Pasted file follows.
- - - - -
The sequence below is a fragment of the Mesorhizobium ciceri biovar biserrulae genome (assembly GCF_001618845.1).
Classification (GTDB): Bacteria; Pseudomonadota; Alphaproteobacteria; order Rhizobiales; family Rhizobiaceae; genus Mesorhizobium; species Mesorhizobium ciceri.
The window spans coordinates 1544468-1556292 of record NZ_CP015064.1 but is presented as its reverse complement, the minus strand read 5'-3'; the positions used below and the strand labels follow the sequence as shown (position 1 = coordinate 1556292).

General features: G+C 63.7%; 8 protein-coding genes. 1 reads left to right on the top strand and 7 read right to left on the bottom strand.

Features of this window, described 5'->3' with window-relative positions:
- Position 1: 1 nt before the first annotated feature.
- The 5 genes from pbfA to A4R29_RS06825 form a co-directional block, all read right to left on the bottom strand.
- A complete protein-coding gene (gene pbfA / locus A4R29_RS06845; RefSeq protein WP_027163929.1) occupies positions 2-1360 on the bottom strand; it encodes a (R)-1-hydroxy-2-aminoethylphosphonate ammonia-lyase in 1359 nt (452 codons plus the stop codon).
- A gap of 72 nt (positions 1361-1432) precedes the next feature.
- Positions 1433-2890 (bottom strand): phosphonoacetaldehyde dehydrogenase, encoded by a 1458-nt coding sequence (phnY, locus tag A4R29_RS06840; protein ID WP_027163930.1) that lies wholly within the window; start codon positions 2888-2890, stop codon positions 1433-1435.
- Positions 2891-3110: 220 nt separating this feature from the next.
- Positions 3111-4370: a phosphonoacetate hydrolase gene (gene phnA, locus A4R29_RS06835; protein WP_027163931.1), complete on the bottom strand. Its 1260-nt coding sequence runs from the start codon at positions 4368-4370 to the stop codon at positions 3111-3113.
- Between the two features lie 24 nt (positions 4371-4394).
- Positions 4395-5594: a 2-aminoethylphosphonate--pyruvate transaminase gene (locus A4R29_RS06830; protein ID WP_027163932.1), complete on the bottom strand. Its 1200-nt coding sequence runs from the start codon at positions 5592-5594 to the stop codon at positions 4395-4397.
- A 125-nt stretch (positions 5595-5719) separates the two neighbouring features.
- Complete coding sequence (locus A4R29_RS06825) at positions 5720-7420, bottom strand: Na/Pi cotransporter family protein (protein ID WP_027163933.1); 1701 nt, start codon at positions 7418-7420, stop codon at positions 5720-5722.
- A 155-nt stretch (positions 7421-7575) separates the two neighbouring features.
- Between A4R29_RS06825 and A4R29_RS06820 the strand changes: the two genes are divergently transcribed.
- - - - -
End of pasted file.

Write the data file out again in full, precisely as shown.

The sequence below is a fragment of the Mesorhizobium ciceri biovar biserrulae genome (assembly GCF_001618845.1).
Classification (GTDB): Bacteria; Pseudomonadota; Alphaproteobacteria; order Rhizobiales; family Rhizobiaceae; genus Mesorhizobium; species Mesorhizobium ciceri.
The window spans coordinates 1544468-1556292 of record NZ_CP015064.1 but is presented as its reverse complement, the minus strand read 5'-3'; the positions used below and the strand labels follow the sequence as shown (position 1 = coordinate 1556292).

General features: G+C 63.7%; 8 protein-coding genes. 1 reads left to right on the top strand and 7 read right to left on the bottom strand.

Features of this window, described 5'->3' with window-relative positions:
- Position 1: 1 nt before the first annotated feature.
- The 5 genes from pbfA to A4R29_RS06825 form a co-directional block, all read right to left on the bottom strand.
- A complete protein-coding gene (gene pbfA / locus A4R29_RS06845; RefSeq protein WP_027163929.1) occupies positions 2-1360 on the bottom strand; it encodes a (R)-1-hydroxy-2-aminoethylphosphonate ammonia-lyase in 1359 nt (452 codons plus the stop codon).
- A gap of 72 nt (positions 1361-1432) precedes the next feature.
- Positions 1433-2890 (bottom strand): phosphonoacetaldehyde dehydrogenase, encoded by a 1458-nt coding sequence (phnY, locus tag A4R29_RS06840; protein ID WP_027163930.1) that lies wholly within the window; start codon positions 2888-2890, stop codon positions 1433-1435.
- Positions 2891-3110: 220 nt separating this feature from the next.
- Positions 3111-4370: a phosphonoacetate hydrolase gene (gene phnA, locus A4R29_RS06835; protein WP_027163931.1), complete on the bottom strand. Its 1260-nt coding sequence runs from the start codon at positions 4368-4370 to the stop codon at positions 3111-3113.
- Between the two features lie 24 nt (positions 4371-4394).
- Positions 4395-5594: a 2-aminoethylphosphonate--pyruvate transaminase gene (locus A4R29_RS06830; protein ID WP_027163932.1), complete on the bottom strand. Its 1200-nt coding sequence runs from the start codon at positions 5592-5594 to the stop codon at positions 4395-4397.
- A 125-nt stretch (positions 5595-5719) separates the two neighbouring features.
- Complete coding sequence (locus A4R29_RS06825) at positions 5720-7420, bottom strand: Na/Pi cotransporter family protein (protein ID WP_027163933.1); 1701 nt, start codon at positions 7418-7420, stop codon at positions 5720-5722.
- A 155-nt stretch (positions 7421-7575) separates the two neighbouring features.
- Between A4R29_RS06825 and A4R29_RS06820 the strand changes: the two genes are divergently transcribed.